The Government Employees Medical Scheme (Gems) has turned its finances around by tightening control of hospital admissions and introducing new rules for public servants who hop on and off the scheme as their healthcare needs wax and wane, says its principal officer, Gunvant Goolab.
Business Day reports that Gems, the biggest restricted medical scheme in South Africa, had 1.833m beneficiaries at the end of 2016, providing cover to more than half (56.8%) of all eligible public servants. It made headlines in August 2016, when it emerged its solvency ratio was plummeting as it grappled with an unexpected surge in costly hospital admissions. Its solvency ratio plunged from 9.46% in December 2015, to an intra-year low of just under 4% in September, before recovering slightly to end the year at 6.99%, according to its recently released 2016 annual report. The solvency ratio measures accumulated funds versus annualised contribution income and should be at least 25%, according to the Medical Schemes Act.
Gems reported a net deficit of R484.7m for the year to 31 December, far shy of its budgeted surplus of R201m.
The report says the biggest contributor to Gems’s deficit was increased hospital admissions claims. The spike in utilisation was due to both supplier-induced demand as private hospitals opened more beds, and increased fraud, he said. Gems also faced unique challenges, he said.
Gems historically had a very generous approach to state employees, as it sought to extend cover to people who were previously uninsured. The report says it had consequently used a very broad definition of dependants and until recently, did not impose waiting periods on former members or their dependants if they quit and then returned to the fold when they fell seriously ill or anticipated major medical expenses.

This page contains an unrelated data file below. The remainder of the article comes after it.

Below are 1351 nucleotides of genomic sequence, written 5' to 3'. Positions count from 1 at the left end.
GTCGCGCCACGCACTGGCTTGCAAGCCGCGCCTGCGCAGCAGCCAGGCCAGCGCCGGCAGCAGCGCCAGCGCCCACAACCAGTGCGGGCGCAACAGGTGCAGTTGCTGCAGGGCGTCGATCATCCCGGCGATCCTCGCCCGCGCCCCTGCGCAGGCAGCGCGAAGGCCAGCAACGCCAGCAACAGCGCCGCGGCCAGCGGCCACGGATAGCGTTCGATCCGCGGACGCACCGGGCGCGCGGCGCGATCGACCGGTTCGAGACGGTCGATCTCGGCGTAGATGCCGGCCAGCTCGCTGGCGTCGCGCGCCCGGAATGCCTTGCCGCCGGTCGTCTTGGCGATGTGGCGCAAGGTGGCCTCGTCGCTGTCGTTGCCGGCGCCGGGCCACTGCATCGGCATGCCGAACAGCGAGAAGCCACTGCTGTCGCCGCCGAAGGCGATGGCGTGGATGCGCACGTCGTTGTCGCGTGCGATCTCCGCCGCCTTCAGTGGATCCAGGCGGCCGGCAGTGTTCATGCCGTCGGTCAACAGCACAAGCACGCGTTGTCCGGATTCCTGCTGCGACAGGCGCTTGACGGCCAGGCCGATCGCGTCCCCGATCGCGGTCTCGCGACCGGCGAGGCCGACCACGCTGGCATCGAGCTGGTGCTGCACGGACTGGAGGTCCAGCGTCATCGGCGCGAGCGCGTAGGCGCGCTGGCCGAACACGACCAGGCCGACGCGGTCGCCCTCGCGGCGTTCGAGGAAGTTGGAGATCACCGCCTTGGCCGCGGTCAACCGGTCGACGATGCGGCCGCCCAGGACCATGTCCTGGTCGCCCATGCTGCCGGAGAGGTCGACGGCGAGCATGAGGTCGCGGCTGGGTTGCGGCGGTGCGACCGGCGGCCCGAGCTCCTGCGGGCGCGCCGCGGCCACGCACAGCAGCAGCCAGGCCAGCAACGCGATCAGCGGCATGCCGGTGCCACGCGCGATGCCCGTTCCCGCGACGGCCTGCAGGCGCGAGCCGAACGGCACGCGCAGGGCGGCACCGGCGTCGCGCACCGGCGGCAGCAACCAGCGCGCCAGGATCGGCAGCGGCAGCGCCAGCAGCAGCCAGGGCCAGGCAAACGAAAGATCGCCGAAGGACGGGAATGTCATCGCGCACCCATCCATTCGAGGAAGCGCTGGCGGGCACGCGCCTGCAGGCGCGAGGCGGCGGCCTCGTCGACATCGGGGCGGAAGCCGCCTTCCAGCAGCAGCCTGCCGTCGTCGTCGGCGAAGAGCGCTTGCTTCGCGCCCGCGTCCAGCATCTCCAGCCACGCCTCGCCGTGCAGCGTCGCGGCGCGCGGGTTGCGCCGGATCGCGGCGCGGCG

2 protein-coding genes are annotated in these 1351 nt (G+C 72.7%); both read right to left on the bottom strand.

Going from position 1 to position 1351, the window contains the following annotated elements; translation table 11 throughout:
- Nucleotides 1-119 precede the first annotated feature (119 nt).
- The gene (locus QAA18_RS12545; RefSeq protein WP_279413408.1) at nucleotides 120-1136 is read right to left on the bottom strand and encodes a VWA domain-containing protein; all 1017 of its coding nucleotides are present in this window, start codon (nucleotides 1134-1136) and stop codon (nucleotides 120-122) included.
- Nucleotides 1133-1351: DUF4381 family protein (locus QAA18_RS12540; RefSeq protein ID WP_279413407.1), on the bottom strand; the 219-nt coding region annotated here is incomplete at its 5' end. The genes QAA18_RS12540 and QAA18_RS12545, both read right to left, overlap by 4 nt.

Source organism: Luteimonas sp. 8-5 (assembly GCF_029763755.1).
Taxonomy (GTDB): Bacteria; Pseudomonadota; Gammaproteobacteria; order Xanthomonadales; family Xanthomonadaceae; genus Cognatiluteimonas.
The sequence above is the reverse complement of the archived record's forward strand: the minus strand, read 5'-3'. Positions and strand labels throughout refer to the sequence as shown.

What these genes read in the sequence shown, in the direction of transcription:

Confronted with a situation in which monthly claims outstripped contributions, Gems moved to introduce underwriting for the first time. From October, it imposed a three-month waiting period on members and their dependants returning to the scheme after a break and on dependants who joined after the principal member. It also increased premiums for 2017 by 15% and introduced measures to combat hospital fraud and over-servicing, Goolab said.
These measures had borne fruit, he said, and Gems would make an operating surplus in 2017. It was also set to meet the Council for Medical Schemes’ 8.2% solvency target. “We see a reverse in 2017 of what we experienced last year,” he said.
The report says Gems was investigating alleged irregularities in the tender process for a R50m telemarketing contract. Two suspended senior executives resigned before a disciplinary inquiry could be held, but the investigation was continuing.Business Day report